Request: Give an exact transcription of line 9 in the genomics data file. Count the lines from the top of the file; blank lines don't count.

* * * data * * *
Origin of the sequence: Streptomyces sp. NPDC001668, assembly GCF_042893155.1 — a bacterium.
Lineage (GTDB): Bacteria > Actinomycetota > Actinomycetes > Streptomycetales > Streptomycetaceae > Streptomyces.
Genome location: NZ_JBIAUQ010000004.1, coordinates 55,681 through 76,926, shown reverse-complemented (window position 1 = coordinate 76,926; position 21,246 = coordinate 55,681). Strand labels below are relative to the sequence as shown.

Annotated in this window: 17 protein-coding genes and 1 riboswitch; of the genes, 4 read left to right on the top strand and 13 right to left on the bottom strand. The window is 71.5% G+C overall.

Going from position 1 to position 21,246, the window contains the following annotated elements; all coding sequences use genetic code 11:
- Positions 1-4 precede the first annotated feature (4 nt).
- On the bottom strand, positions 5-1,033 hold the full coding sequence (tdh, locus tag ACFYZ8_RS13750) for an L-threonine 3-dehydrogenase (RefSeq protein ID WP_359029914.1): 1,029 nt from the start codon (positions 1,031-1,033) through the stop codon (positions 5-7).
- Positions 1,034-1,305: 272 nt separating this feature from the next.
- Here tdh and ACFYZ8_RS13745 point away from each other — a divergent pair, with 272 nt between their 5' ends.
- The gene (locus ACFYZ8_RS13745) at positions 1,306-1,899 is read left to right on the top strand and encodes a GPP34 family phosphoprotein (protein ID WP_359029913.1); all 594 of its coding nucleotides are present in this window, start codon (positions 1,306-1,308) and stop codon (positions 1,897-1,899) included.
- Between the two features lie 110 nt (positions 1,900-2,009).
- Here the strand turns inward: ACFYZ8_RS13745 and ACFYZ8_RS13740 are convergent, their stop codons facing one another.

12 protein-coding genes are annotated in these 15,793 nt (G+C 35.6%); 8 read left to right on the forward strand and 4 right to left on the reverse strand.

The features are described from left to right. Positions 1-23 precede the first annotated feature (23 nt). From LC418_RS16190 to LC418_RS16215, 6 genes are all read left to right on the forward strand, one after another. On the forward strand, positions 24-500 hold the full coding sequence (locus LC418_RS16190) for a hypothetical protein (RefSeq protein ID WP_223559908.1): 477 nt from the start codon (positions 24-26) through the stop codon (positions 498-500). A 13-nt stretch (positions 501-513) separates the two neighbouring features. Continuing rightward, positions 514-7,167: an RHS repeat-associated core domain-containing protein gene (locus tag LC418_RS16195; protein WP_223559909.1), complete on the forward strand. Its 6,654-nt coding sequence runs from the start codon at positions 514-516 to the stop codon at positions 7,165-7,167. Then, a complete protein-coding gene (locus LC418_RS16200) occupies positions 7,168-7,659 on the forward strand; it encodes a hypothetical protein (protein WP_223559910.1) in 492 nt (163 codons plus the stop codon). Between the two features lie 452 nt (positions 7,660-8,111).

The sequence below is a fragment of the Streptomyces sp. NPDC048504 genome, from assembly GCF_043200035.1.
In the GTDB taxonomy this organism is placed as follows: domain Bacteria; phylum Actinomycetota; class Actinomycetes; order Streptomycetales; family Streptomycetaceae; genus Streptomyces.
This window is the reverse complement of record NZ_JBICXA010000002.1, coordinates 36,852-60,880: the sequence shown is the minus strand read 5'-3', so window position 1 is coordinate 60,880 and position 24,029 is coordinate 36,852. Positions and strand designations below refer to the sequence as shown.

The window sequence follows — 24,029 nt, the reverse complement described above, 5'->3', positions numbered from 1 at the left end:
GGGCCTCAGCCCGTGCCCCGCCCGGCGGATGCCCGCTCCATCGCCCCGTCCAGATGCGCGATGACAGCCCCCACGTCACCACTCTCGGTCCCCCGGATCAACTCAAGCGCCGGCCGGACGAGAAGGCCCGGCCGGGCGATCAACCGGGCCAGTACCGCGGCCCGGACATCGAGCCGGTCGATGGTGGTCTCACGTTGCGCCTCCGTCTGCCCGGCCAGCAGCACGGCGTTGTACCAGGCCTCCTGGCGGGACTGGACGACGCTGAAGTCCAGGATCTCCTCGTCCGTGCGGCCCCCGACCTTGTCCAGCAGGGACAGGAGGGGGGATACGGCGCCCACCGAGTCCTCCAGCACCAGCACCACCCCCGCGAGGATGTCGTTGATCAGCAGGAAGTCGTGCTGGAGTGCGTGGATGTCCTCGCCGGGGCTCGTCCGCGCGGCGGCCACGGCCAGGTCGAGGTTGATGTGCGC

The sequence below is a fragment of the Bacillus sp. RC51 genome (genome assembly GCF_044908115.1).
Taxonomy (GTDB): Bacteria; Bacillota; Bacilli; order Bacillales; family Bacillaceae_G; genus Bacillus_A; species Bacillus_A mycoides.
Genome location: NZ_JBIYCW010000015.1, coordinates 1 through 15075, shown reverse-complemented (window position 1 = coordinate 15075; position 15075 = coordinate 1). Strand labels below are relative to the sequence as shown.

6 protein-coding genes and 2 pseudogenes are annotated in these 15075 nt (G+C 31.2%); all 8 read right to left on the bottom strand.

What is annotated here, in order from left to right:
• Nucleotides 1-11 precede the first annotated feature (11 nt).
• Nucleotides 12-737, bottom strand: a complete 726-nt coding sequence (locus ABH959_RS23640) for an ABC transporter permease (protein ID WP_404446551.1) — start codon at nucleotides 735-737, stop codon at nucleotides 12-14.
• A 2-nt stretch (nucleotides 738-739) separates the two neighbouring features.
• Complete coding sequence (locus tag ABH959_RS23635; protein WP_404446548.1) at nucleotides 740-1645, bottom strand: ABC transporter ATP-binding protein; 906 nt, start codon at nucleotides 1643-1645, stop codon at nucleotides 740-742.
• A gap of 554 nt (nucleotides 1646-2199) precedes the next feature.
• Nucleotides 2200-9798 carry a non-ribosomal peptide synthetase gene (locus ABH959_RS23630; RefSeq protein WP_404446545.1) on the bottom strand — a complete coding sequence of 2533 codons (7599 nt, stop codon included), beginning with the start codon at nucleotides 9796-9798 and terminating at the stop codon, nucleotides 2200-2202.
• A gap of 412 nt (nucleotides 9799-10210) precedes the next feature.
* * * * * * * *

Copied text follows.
- Here tdh and ACFYZ8_RS13745 point away from each other — a divergent pair, with 272 nt between their 5' ends.